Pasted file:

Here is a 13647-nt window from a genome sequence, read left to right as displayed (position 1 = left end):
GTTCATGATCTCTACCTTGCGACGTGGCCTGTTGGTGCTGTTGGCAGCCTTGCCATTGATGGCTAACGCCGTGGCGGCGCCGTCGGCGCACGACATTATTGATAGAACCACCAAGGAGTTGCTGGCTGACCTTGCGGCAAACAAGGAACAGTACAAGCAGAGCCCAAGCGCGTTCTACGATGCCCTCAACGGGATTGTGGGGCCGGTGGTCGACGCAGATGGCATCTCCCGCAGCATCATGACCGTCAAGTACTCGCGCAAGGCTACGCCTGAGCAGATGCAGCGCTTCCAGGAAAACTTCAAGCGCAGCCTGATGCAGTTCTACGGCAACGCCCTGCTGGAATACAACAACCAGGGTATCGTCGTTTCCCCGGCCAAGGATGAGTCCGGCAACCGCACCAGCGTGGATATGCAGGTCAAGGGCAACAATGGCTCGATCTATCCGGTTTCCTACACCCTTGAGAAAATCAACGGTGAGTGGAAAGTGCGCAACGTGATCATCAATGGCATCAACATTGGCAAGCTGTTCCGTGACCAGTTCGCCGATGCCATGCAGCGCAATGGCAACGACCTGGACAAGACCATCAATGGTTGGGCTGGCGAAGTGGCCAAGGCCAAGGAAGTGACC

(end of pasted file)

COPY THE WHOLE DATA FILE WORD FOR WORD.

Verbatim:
Here is a 13647-nt window from a genome sequence, read left to right as displayed (position 1 = left end):
GTTCATGATCTCTACCTTGCGACGTGGCCTGTTGGTGCTGTTGGCAGCCTTGCCATTGATGGCTAACGCCGTGGCGGCGCCGTCGGCGCACGACATTATTGATAGAACCACCAAGGAGTTGCTGGCTGACCTTGCGGCAAACAAGGAACAGTACAAGCAGAGCCCAAGCGCGTTCTACGATGCCCTCAACGGGATTGTGGGGCCGGTGGTCGACGCAGATGGCATCTCCCGCAGCATCATGACCGTCAAGTACTCGCGCAAGGCTACGCCTGAGCAGATGCAGCGCTTCCAGGAAAACTTCAAGCGCAGCCTGATGCAGTTCTACGGCAACGCCCTGCTGGAATACAACAACCAGGGTATCGTCGTTTCCCCGGCCAAGGATGAGTCCGGCAACCGCACCAGCGTGGATATGCAGGTCAAGGGCAACAATGGCTCGATCTATCCGGTTTCCTACACCCTTGAGAAAATCAACGGTGAGTGGAAAGTGCGCAACGTGATCATCAATGGCATCAACATTGGCAAGCTGTTCCGTGACCAGTTCGCCGATGCCATGCAGCGCAATGGCAACGACCTGGACAAGACCATCAATGGTTGGGCTGGCGAAGTGGCCAAGGCCAAGGAAGTGACC